NFL will not make COVID-19 vaccines mandatory, even after FDA approval

NFL will not make COVID-19 vaccines mandatory, even after FDA approval

The NFL is sticking to its guns with the 2021 regular season slated to get going here in almost two weeks. Days after the Food and Drug Administration (FDA) gave its full approval for the Pfizer COVID-19 vaccine, the league is not going to make said vaccine mandatory for players.

A source close to the situation told NBC Sports’ Mike Florio that there’s no chance mandatory vaccines become part of the game moving forward.

Remember, the NFL and National Football League Players’ Association (NFLPA) came to a previous agreement that vaccines would not be made mandatory. With that said, there’s been a lot of talk about mandatory shots throughout other sectors of American society.

NFL limited by union rights

nfl covid-19 situation
Feb 4, 2020; Tampa, FL, USA; NFL commissioner Roger Goodell, NFLPA executive director DeMaurice Smith and Tampa Bay Buccaneers owner Malcolm Glazer speak before Super Bowl LV between the Kansas City Chiefs and the Tampa Bay Buccaneers at Raymond James Stadium. Mandatory Credit: Matthew Emmons-USA TODAY Sports

The league and its 32 teams can mandate that employers not associated with unions receive a COVID-19 vaccine. We’ve seen this come up with some assistant coaches either being terminated or reassigned after declining to get the necessary shots to become immunized.

As for players, the union is created to protect their rights. While Executive Director DeMaurice Smith has been weak in this regard, he holds pretty much all of the chips. There really weren’t any discussions between the two sides as it relates to mandatory vaccines for players.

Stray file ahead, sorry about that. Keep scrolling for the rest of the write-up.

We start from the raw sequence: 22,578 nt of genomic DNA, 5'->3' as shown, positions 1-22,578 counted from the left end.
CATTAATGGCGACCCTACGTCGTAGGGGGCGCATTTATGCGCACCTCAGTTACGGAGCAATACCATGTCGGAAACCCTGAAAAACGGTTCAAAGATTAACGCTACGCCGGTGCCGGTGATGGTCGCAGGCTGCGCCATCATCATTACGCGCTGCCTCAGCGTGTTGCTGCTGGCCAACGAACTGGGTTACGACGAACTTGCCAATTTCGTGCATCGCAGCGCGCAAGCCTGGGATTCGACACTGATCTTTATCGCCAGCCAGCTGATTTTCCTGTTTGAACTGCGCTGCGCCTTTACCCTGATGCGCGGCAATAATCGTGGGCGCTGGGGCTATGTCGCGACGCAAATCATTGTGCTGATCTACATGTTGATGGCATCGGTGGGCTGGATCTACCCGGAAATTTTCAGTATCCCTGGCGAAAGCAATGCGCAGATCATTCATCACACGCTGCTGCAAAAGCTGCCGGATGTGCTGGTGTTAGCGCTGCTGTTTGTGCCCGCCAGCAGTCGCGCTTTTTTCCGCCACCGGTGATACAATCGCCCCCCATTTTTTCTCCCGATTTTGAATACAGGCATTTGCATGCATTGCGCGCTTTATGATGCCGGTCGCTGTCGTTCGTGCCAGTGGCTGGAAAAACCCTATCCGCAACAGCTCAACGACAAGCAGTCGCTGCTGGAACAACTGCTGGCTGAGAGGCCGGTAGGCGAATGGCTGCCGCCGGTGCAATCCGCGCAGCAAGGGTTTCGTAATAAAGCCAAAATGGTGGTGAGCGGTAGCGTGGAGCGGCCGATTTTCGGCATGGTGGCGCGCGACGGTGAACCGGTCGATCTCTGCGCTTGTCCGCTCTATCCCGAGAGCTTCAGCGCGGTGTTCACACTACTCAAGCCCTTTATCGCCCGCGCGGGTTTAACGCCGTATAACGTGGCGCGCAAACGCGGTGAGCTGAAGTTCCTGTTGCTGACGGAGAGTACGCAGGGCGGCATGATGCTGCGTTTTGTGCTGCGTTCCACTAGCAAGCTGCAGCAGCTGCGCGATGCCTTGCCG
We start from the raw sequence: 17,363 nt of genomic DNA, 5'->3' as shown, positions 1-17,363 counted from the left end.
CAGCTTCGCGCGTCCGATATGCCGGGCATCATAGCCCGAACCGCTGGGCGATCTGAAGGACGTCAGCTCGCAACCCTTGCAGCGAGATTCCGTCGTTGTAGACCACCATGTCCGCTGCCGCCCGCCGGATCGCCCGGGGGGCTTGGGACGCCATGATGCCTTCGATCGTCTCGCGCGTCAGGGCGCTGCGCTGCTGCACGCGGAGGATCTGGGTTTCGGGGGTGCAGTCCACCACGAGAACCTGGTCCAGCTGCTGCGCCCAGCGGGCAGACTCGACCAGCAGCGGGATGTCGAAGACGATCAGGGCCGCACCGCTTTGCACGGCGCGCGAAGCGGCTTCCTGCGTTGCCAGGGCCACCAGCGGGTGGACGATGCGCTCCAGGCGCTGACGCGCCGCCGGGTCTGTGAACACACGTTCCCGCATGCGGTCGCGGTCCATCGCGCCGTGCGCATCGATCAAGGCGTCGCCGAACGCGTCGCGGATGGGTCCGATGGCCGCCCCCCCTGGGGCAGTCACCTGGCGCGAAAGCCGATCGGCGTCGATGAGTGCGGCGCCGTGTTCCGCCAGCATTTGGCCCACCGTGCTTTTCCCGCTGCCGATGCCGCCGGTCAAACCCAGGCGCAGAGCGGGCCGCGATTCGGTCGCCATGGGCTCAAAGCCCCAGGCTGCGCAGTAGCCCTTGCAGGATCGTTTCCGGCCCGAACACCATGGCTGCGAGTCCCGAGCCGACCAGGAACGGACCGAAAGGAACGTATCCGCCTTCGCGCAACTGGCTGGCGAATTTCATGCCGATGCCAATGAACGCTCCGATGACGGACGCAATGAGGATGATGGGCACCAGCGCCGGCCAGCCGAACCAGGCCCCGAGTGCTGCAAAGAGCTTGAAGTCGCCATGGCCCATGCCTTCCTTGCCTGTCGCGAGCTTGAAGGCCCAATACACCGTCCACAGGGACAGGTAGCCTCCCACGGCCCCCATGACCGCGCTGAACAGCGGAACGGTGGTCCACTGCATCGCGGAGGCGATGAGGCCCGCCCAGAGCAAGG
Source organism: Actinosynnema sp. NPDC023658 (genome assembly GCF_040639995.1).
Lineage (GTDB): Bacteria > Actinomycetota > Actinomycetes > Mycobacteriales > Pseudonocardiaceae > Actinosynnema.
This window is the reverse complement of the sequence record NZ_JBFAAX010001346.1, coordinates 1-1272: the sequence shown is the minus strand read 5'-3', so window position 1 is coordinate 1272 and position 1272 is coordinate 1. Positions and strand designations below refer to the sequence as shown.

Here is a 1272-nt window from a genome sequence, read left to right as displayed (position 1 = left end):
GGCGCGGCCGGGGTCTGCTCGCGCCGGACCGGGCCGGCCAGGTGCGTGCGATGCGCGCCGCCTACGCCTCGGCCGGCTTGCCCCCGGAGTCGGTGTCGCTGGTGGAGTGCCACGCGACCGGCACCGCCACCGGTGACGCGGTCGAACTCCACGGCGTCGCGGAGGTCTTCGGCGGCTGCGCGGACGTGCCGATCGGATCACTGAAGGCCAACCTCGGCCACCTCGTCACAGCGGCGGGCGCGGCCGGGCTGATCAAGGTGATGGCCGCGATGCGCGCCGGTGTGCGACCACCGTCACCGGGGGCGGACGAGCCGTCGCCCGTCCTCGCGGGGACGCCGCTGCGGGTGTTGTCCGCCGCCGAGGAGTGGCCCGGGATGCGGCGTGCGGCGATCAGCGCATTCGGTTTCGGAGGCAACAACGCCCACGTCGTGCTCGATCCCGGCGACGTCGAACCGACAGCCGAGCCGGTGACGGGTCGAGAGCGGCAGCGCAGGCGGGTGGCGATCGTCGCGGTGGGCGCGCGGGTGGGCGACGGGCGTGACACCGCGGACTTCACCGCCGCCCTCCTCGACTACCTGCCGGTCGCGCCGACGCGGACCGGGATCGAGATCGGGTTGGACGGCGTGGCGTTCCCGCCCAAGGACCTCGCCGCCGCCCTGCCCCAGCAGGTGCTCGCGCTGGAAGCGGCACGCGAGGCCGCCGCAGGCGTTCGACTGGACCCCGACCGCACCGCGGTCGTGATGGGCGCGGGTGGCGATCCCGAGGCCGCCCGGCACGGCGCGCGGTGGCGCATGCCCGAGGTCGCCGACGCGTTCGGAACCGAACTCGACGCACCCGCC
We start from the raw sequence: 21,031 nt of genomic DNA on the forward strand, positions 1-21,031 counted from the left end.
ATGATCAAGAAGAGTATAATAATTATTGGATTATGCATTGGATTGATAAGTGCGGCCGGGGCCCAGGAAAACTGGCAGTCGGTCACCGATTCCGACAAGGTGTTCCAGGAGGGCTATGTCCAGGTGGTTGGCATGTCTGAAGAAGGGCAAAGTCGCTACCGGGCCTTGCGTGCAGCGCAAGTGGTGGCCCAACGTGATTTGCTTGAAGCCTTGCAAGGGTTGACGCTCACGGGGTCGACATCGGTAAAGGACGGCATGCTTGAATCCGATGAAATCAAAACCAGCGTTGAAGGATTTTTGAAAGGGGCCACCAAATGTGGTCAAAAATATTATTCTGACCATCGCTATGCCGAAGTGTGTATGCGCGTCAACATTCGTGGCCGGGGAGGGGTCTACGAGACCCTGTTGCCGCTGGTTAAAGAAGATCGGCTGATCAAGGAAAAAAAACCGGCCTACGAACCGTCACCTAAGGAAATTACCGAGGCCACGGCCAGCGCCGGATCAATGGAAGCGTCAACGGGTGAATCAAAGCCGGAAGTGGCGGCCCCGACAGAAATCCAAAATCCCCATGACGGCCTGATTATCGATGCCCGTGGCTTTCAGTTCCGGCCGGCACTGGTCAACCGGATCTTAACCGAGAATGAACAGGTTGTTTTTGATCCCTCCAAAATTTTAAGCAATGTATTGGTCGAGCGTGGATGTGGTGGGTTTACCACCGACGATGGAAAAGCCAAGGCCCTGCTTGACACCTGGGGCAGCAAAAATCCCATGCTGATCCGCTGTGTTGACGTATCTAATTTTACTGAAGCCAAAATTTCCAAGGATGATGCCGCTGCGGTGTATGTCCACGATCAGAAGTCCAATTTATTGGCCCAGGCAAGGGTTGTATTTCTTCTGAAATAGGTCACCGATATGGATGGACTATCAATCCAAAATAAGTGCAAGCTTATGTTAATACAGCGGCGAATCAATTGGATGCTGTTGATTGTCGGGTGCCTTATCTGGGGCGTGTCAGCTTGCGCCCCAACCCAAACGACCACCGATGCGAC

How this might impact the 2021 NFL season?

nfl: cam newton covid-19
Jul 28, 2021; Foxborough, MA, United States; New England Patriots quarterback Mac Jones (50) watches New England Patriots quarterback Cam Newton (1) during training camp at Gillette Stadium. Mandatory Credit: Paul Rutherford-USA TODAY Sports

It has already had an impact while we’re still in the summer months. New England Patriots quarterback and former NFL MVP Cam Newton is away from the team after coming into contact with a member of the organization who contracted COVID-19.

Newton himself is not vaccinated, meaning that NFL protocols indicate he has to stay away from team facilities for five days. In his stead, Patriots rookie first-round pick Mac Jones is taking advantage of that opportunity and could potentially earn the starting gig for Week 1 against the Miami Dolphins.

Outspoken vaccine critic Cole Beasley of the Buffalo Bills also finds himself in the NFL COVID-19 protocols after coming into contact with an individual who tested positive for the virus. Like Newton, he’s not vaccinated.

There’s also another relatively big backdrop to all of this. Why NFL rules prohibit teams from releasing players who opt not to get the vaccine, it will certainly play into the decision-making process over the next week.

Teams must cut their roster down from 80 to 53 before the deadline on Aug. 31. If a non-vaccinated player is battling for a roster spot with someone who has received the shots, it doesn’t take a genius to figure out in what direction the wind is going to blow.

None of this takes into account the NFL threatening forfeiture for teams who have games postponed due to an outbreak of COVID-19 among non-vaccinated players. That could end up being a lightning rod moving forward.

All of this comes amid a major uptick in cases among the non-vaccinated around the United States due to the Delta variant. Back in June 24, there were a mere 14,695 new cases of the virus in the country. Exactly two months later, that number has grown to north of 266,000. If this trend continues, it’s obviously going to have a widespread impact on the coming 2021 NFL regular season.

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Author: Vincent Frank

NFL News Sportsnaut